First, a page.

Some cited the legal responsibility Valve has to retailers – an early, unpredictable release might hurt retail stores, which might in turn lead to some backlash for Valve. Having worked in retail for major release events like the Harry Potter books, I have my doubts that this was a real consideration. Retailers sign contracts with distributors promising not to release new items early, or else they risk losing the privilege of receiving early shipments of new materials. I don’t believe those contracts generally go both ways, though. I bet my ass that if Scholastic had decided a few hours before midnight to release the Harry Potter books, every store in the country would have jumped in gear to get their merchandise on the floor, whatever the hour. Besides, a company with it’s own independent means of distribution like Steam doesn’t need to worry as much about pissing off the retailers. (All speculation on my part, of course.)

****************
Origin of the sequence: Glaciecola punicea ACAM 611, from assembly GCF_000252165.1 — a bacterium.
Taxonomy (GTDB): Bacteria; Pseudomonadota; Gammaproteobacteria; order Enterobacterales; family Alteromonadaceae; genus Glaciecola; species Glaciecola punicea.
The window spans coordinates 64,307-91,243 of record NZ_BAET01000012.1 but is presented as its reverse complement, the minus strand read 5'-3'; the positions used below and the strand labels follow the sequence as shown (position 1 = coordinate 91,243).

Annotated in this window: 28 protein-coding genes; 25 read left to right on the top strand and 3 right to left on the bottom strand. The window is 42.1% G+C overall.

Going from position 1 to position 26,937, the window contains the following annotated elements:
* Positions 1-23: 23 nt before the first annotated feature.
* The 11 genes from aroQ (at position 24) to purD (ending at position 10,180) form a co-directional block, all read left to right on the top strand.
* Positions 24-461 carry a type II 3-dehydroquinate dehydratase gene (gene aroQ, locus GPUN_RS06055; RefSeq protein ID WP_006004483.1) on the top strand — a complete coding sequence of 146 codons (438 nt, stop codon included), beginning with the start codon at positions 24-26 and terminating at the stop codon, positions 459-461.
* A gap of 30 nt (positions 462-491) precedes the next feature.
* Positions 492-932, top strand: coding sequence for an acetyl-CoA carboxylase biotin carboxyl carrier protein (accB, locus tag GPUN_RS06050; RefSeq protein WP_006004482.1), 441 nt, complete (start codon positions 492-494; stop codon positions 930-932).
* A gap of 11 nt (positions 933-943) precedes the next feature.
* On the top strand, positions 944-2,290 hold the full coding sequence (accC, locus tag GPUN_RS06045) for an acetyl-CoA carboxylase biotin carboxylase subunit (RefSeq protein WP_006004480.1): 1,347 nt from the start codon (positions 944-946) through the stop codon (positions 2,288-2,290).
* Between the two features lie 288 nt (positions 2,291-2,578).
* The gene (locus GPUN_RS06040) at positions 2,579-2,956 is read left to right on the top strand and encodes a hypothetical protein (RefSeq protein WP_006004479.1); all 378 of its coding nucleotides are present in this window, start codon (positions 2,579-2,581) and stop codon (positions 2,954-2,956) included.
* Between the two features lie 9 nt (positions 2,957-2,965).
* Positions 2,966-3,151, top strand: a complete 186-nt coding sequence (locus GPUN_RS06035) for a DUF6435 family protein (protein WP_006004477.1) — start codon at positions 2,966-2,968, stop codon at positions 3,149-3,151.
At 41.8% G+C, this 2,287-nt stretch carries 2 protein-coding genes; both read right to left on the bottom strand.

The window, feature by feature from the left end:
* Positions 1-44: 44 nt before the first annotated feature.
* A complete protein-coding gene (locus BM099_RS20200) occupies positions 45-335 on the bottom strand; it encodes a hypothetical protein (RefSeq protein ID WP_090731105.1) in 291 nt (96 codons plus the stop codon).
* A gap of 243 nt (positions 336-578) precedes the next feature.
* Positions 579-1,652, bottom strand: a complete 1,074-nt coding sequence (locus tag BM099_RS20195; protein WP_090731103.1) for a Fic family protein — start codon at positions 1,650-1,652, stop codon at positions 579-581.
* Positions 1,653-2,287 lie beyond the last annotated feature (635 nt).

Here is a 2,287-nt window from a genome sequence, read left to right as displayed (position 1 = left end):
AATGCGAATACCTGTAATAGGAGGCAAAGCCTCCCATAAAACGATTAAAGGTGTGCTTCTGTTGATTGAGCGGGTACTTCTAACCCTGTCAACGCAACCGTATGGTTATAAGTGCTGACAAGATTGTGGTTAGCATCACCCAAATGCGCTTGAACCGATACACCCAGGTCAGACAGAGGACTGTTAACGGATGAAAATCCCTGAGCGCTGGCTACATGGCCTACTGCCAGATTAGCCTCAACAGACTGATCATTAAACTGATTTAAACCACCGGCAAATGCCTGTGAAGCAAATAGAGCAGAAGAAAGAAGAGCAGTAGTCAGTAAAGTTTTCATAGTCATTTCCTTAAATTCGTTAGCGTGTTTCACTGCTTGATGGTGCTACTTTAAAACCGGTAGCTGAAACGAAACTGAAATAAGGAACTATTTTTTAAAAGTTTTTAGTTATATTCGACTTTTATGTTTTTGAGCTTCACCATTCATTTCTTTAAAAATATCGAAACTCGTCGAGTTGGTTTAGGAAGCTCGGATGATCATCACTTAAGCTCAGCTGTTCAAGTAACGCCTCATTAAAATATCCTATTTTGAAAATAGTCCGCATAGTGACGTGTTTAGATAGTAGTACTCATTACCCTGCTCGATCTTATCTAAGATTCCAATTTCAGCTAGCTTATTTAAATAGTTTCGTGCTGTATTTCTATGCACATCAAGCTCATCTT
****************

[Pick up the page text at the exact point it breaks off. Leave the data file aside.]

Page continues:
Others on the forums (mostly trolls, but some sincere fans as well) ranged from hurt to rabid and enraged at the perceived breech of trust between Valve and the consumer. Valve launched the final bit of the ARG with the promise that the players would be able to influence the time of the release, yet that time happens to fall so close to the industry standard in major midnight releases? To add insult to injury, the final stretch of the ARG provided no incentive to continue, no new clues or puzzles or messages. Nothing except the hope that, because the Valve team is so damn awesome, there must be something cool in store.
While I disagree wholeheartedly with the wildly emotional fans who now despise Valve, will never play a Valve game again, will take a sledgehammer to every computer they own that’s ever run a Valve game, will hire a fleet of voodoo witchdoctors to curse all Valve employees and their descendants and their descendants-descendants… I can’t help but agree with some of the rationale behind all of the whining and trolling. The ARG, at its final phase, when the most players were involved, was a huge disappointment.